At BBVA we understand that our most volatile risk is always related to security and to the continued maintenance of this security level, and that we as Information Security, depending on the area concerned, are responsible for between 40% and 60% of the total risk that has to be managed in the IT area. That’s why it doesn’t seem exaggerated for a financial institution to see itself as a leveraged figure in information security, but one which is moving towards technological risk management, as one of the mainstays of good governance.
Cloud computing is a fashionable subject at present. In a few words, what is your opinion of cloud computing and security?
We are a bank, and as such we are a highly regulated institution in everything involving our financial business. This brings with it a certain level of security; however, we also do many other things and we have many other business applications due to the simple fact of being a company. This is something that has a different level of security.
In this second case, we are open to everything that appears in this globalised world that enables us to reduce costs and improve processes. However, in terms of our regulated business and everything that goes with it, we want to have the utmost guarantees and control, not only for our customers but also for the bodies that regulate us.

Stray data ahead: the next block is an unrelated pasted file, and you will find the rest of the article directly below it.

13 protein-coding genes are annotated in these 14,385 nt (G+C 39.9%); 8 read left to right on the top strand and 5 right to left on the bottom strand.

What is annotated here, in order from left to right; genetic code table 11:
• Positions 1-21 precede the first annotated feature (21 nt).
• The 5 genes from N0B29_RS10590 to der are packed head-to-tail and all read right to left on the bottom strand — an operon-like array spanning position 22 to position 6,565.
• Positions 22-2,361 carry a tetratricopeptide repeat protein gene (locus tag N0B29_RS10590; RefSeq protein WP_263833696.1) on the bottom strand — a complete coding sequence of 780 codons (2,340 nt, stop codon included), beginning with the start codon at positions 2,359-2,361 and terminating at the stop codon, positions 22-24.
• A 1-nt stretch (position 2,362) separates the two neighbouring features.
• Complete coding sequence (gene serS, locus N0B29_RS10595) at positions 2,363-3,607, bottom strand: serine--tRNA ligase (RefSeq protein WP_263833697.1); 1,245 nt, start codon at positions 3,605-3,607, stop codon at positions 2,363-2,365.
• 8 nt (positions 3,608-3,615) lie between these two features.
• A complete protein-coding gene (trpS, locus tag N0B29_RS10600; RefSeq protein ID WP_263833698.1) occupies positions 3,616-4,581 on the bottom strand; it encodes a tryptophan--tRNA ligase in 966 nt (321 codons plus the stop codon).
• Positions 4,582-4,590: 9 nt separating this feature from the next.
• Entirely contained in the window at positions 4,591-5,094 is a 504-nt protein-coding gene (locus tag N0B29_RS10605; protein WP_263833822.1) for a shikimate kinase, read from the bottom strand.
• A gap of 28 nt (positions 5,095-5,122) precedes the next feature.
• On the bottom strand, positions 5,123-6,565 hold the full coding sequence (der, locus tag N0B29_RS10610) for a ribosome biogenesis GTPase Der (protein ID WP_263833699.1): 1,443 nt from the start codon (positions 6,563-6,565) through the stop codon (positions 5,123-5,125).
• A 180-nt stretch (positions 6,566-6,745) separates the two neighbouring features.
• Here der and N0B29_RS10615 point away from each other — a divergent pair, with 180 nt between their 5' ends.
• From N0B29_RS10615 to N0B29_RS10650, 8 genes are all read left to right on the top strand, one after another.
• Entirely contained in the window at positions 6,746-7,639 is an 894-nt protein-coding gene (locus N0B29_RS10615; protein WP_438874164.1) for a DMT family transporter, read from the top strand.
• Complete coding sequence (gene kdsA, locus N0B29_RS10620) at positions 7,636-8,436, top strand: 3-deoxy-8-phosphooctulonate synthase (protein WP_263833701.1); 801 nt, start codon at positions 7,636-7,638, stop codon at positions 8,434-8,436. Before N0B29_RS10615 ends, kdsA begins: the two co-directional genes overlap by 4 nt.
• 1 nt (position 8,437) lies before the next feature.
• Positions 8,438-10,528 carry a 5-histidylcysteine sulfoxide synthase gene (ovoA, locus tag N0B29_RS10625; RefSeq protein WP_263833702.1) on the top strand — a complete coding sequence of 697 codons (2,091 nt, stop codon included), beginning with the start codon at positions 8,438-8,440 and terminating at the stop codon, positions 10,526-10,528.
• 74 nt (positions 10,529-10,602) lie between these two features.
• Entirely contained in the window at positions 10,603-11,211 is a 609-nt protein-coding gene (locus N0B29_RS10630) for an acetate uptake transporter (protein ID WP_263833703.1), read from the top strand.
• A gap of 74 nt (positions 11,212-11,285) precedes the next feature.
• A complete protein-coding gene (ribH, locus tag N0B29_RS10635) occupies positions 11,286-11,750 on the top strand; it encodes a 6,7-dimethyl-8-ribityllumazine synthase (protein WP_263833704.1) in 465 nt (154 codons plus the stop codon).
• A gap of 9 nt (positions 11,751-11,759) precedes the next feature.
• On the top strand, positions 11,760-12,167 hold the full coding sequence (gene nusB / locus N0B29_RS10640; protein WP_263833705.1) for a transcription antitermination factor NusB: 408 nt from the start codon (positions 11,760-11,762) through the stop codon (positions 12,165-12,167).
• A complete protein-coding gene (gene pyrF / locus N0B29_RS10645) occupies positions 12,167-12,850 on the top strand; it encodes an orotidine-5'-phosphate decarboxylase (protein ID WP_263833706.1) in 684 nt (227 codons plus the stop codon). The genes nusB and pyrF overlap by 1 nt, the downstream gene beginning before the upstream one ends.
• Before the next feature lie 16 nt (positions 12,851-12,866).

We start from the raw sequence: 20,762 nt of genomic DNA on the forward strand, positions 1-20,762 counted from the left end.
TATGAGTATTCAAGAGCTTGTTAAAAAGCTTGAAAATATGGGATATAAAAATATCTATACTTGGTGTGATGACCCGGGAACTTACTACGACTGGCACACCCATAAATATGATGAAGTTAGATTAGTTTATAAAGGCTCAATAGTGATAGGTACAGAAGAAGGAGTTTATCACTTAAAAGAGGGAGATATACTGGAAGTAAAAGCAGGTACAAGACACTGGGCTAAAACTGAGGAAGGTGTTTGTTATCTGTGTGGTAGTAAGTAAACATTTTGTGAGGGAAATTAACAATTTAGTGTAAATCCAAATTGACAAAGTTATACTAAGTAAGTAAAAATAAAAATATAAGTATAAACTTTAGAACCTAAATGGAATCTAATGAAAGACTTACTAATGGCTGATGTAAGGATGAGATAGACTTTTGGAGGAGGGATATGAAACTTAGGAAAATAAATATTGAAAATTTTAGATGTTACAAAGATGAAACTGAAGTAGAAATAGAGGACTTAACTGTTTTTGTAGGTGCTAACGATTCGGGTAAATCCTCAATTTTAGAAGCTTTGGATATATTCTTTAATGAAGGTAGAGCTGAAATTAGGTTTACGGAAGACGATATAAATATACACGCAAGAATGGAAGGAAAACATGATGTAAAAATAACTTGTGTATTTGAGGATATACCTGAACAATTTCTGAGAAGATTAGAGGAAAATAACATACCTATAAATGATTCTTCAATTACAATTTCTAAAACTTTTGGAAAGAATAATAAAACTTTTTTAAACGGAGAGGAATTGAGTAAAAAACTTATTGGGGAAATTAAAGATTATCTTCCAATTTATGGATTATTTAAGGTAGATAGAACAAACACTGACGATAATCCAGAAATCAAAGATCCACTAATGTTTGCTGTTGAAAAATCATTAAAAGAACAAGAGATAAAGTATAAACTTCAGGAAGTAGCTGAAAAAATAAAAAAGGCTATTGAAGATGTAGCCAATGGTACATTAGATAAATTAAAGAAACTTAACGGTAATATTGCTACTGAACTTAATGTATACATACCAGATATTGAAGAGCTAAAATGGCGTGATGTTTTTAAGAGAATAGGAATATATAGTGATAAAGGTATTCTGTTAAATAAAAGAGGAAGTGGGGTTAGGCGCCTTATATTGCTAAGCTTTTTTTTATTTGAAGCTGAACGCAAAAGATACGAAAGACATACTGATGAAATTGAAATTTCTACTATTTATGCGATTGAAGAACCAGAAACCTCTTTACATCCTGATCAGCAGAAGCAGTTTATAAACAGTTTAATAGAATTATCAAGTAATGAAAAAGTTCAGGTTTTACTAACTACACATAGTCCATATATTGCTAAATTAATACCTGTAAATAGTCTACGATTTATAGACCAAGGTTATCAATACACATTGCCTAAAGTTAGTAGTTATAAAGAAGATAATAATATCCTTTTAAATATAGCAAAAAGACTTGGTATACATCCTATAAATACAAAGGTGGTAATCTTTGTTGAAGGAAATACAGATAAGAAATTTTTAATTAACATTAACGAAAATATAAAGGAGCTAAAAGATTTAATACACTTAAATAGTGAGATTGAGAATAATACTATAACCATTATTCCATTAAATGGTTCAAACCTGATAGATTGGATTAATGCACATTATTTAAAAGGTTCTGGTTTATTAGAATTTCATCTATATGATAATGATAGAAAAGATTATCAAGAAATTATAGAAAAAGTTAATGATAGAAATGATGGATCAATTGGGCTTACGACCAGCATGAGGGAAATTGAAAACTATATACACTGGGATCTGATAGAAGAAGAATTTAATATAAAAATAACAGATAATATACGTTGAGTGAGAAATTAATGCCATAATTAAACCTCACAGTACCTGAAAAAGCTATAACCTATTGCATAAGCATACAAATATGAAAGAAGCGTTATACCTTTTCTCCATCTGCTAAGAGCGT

BBVA is making a substantial commitment to technology and innovation. What issues would you like to highlight in terms of security?
On this point, I should talk about the agreement that we have with the Universidad Rey Juan Carlos, by which we created the Technological Risk Management Research Centre, where we are working on various lines of research.
The first of these is the search for new algorithms that will enable us to search for anomalies; i.e. to find unusual data within enormous volumes of data, so as to improve our effectiveness by trying to anticipate what might happen in the bank (attacks from the Internet, on cards, etc.).
We are also investigating the natural mechanisms for identifying people, so that information systems can offer an increasingly natural relationship with customers. That’s why we’re working in the area of biometrics, in an attempt to facilitate the recognition of individuals through their behaviour.
The third research line is on specific risk-analysis methodologies (whether to assume risks or not). One interesting area is the analysis of intentional behaviour based on game theory, and its application to the behaviour of organised criminal groups.
Finally, could you give us any tips on a professional career in the field of security?
There’s no better advice than to work hard, be passionate, and never stop training. Of all the IT disciplines, the world of Information Security is especially fascinating. Here, there is an added point of interest: You have an adversary, which makes it extremely appealing intellectually. On the downside, it’s a job that is demanding as regards dedication, not just in terms of the hours, but because incidents can happen at any time and not just when it’s convenient for you.
Last of all, I’d like to mention the topic of continuous training and development. Information security professionals are among the top experts in all kinds of new technologies that are appearing. One of the keys to success in training (and in professional activity in general) is to surround yourself with people who are smarter than you, and that way you’ll be lucky enough to be learning all the time.
Many thanks, Santiago. Now we wait for our readers to send us their opinions.